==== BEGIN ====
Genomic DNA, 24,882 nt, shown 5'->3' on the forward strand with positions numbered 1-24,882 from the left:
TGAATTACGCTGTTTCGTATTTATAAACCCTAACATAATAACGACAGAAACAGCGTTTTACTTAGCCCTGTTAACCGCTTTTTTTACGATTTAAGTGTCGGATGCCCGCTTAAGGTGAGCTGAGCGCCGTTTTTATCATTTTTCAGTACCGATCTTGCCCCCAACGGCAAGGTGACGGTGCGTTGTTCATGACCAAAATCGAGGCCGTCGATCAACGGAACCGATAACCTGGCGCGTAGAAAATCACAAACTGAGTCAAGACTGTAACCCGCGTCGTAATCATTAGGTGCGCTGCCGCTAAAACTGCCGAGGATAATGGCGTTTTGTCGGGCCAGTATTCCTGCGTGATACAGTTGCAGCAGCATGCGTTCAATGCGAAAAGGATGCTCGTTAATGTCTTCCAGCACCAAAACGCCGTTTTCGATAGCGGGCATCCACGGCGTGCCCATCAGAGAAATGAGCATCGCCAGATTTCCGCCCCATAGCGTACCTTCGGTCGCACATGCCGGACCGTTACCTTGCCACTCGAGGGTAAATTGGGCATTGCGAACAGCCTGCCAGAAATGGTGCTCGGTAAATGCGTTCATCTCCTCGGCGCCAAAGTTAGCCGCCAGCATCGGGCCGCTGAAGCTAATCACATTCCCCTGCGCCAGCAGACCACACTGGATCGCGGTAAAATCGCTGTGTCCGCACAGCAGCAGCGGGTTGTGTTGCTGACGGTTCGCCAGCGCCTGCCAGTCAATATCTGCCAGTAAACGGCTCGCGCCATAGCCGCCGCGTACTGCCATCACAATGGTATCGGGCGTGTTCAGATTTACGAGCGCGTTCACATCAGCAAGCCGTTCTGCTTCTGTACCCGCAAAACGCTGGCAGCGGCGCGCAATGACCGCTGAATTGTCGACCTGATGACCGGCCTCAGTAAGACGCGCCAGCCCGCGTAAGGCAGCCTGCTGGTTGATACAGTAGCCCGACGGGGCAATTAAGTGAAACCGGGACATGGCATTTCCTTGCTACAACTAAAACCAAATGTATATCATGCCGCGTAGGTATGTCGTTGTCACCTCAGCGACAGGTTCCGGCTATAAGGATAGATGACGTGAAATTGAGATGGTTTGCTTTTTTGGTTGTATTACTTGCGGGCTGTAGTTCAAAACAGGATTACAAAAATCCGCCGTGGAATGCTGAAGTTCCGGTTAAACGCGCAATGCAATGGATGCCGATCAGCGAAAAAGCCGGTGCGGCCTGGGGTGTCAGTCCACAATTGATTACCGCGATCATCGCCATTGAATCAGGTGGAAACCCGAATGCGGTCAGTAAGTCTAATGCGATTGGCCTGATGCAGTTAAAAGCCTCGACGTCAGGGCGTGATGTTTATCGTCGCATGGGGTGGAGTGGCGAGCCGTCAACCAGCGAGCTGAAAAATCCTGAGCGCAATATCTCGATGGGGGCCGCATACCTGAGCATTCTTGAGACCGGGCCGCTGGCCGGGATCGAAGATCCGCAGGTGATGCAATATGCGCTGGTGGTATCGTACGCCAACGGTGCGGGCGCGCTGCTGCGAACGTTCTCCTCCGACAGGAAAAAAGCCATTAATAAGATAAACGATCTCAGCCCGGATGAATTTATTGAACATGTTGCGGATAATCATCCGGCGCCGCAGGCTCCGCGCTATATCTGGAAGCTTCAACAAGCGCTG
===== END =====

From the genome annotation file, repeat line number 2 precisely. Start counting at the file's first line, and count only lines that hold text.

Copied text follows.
TGAATTACGCTGTTTCGTATTTATAAACCCTAACATAATAACGACAGAAACAGCGTTTTACTTAGCCCTGTTAACCGCTTTTTTTACGATTTAAGTGTCGGATGCCCGCTTAAGGTGAGCTGAGCGCCGTTTTTATCATTTTTCAGTACCGATCTTGCCCCCAACGGCAAGGTGACGGTGCGTTGTTCATGACCAAAATCGAGGCCGTCGATCAACGGAACCGATAACCTGGCGCGTAGAAAATCACAAACTGAGTCAAGACTGTAACCCGCGTCGTAATCATTAGGTGCGCTGCCGCTAAAACTGCCGAGGATAATGGCGTTTTGTCGGGCCAGTATTCCTGCGTGATACAGTTGCAGCAGCATGCGTTCAATGCGAAAAGGATGCTCGTTAATGTCTTCCAGCACCAAAACGCCGTTTTCGATAGCGGGCATCCACGGCGTGCCCATCAGAGAAATGAGCATCGCCAGATTTCCGCCCCATAGCGTACCTTCGGTCGCACATGCCGGACCGTTACCTTGCCACTCGAGGGTAAATTGGGCATTGCGAACAGCCTGCCAGAAATGGTGCTCGGTAAATGCGTTCATCTCCTCGGCGCCAAAGTTAGCCGCCAGCATCGGGCCGCTGAAGCTAATCACATTCCCCTGCGCCAGCAGACCACACTGGATCGCGGTAAAATCGCTGTGTCCGCACAGCAGCAGCGGGTTGTGTTGCTGACGGTTCGCCAGCGCCTGCCAGTCAATATCTGCCAGTAAACGGCTCGCGCCATAGCCGCCGCGTACTGCCATCACAATGGTATCGGGCGTGTTCAGATTTACGAGCGCGTTCACATCAGCAAGCCGTTCTGCTTCTGTACCCGCAAAACGCTGGCAGCGGCGCGCAATGACCGCTGAATTGTCGACCTGATGACCGGCCTCAGTAAGACGCGCCAGCCCGCGTAAGGCAGCCTGCTGGTTGATACAGTAGCCCGACGGGGCAATTAAGTGAAACCGGGACATGGCATTTCCTTGCTACAACTAAAACCAAATGTATATCATGCCGCGTAGGTATGTCGTTGTCACCTCAGCGACAGGTTCCGGCTATAAGGATAGATGACGTGAAATTGAGATGGTTTGCTTTTTTGGTTGTATTACTTGCGGGCTGTAGTTCAAAACAGGATTACAAAAATCCGCCGTGGAATGCTGAAGTTCCGGTTAAACGCGCAATGCAATGGATGCCGATCAGCGAAAAAGCCGGTGCGGCCTGGGGTGTCAGTCCACAATTGATTACCGCGATCATCGCCATTGAATCAGGTGGAAACCCGAATGCGGTCAGTAAGTCTAATGCGATTGGCCTGATGCAGTTAAAAGCCTCGACGTCAGGGCGTGATGTTTATCGTCGCATGGGGTGGAGTGGCGAGCCGTCAACCAGCGAGCTGAAAAATCCTGAGCGCAATATCTCGATGGGGGCCGCATACCTGAGCATTCTTGAGACCGGGCCGCTGGCCGGGATCGAAGATCCGCAGGTGATGCAATATGCGCTGGTGGTATCGTACGCCAACGGTGCGGGCGCGCTGCTGCGAACGTTCTCCTCCGACAGGAAAAAAGCCATTAATAAGATAAACGATCTCAGCCCGGATGAATTTATTGAACATGTTGCGGATAATCATCCGGCGCCGCAGGCTCCGCGCTATATCTGGAAGCTTCAACAAGCGCTG